Simply asking your employees to be more creative isn’t enough. You have to foster an environment that turns creativity from an occasional spark to an always-burning fire.
Small business owners understand the value of a good idea. When you’re creating and delivering your own product, you live and die by the worth of your team’s ideas and their ability to execute on them. And in this economy—where slowed spending paradoxically creates a need for faster innovation—creativity in the workplace is more important than ever.
But simply asking your employees to be more creative isn’t enough, and it wouldn’t work, anyway. You have to foster an environment that turns creativity from an occasional spark to an always-burning fire.
How? Scott Belsky says the forces that create good ideas are readily accessible to all of us. Belsky is founder and CEO of Behance (an online platform for showcasing creative work), a TEDx speaker on turning creative ideas into action and author of Making Ideas Happen: Overcoming the Obstacles Between Vision and Reality.
“The people and teams who make ideas happen, time and time again, are able to do so not because their ideas are any better,” Belsky said. “Ideas don’t happen because they are great, or by accident. They happen as a result of other forces, namely organization, community and sound leadership.”
To provide that kind of leadership might take a few tweaks to your existing processes. Or it might take major changes in the office culture. Whatever it takes, though, it’s doable—and worthwhile. Here’s how.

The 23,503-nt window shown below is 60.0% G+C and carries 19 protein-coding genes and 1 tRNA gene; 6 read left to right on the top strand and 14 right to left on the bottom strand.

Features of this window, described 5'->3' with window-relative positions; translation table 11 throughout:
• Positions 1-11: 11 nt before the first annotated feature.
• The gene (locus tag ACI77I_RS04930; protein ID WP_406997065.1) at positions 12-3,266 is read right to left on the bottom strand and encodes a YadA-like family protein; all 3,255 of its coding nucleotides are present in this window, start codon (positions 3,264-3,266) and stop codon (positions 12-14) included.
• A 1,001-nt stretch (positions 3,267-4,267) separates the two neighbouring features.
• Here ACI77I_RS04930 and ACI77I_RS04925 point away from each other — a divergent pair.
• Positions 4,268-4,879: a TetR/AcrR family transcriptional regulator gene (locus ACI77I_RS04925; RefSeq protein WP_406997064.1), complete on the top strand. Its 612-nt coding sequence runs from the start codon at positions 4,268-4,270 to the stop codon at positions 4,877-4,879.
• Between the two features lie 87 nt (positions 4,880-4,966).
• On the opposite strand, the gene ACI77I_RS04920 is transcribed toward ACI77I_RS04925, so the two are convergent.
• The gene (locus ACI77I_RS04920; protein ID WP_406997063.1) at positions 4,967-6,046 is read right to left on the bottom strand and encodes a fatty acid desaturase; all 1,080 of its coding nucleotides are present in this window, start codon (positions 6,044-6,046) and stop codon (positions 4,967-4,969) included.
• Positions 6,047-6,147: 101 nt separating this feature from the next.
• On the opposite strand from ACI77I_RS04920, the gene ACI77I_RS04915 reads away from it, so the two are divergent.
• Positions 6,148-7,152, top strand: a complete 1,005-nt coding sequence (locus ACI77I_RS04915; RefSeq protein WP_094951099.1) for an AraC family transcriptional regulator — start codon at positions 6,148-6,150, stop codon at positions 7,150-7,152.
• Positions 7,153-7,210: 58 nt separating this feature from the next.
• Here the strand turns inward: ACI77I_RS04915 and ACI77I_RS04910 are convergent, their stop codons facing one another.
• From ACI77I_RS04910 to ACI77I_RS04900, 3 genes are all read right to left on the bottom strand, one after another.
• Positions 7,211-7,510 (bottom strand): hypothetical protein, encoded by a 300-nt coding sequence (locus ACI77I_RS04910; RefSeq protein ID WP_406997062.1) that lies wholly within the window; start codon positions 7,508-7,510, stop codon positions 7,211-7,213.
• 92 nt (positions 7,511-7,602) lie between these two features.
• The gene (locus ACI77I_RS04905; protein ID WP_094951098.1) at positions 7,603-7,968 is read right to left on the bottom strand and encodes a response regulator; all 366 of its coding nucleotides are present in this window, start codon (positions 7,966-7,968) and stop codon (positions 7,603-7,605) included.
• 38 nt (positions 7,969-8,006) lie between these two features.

1. Take Away the Easy Answer
A fair amount of good ideas end up on the cutting room floor because they seem impossible to execute. But that attitude, says Gogi Gupta, founder of online marketing agency Gupta Media, amounts to cutting off the creative process before it even gets started.
“Especially with my designers and developers, there is an unwritten rule: Don’t ever say that it can’t be done,” Gupta said. “When you take away the easy out, people get creative in solving problems.”
2. Encourage Experimentation
Rarely are the best ideas born fully formed. More often, it takes a process of trial and error before you’ve created something viable. Realizing that is one way to ensure that creativity is the normal way of doing business rather than a once-in-a-while effort.
“What we seldom realize is that innovation boils down to experimentation—testing new ideas and iterating until you get something novel that works,” Belsky said. “As small business leaders, we need to push our teams to test out new ways of doing things. Whether it’s the way we work or the service we provide, we need to keep making small tweaks to stay on the cutting edge.”
3. Make Room for Failure
If you’re going to experiment, you have to be ready for failure. Don’t just excuse it; embrace it. That’s the best way to create an environment where people aren’t afraid to take risks and propose the ideas that nobody else thought were possible—and that nobody else is bothering to pursue.
“The truth is that we’ve all got ideas and are not short on creativity,” Belsky said. “However, we seldom feel welcome to take risks and experiment with the ideas that we come up with.”
4. Pay Attention to the Physical Environment
Several years ago, Kevin McConkey, principal at Grip Design, noticed that some people on his staff would experience seasonal depression during Chicago’s cold, dark winters. When he realized that might have a negative impact on the office vibe, he made a change.
“When we purchased a building to house our new agency, a major architectural improvement was to add as much natural light as possible,” McConkey said. “We now have enormous skylights and large, elevated windows that create kind of a solarium effect on even the dreariest of days.”
The physical environment at Gupta Media matters, too. Walls are a no-no.
“It’s such a loud, fun, open place,” Gupta said. “I’ve offered people offices and it’s a ‘please, please don’t pick me’ situation. When you have people like we have, walls kill creativity.”
New emails pour in every minute. New tweets pop up every second. If you don’t manage your time carefully, you might find yourself constantly in reactive mode. And the problem with reactive mode is that you never get to work on your own ideas; you spend all of your time responding to other people’s ideas.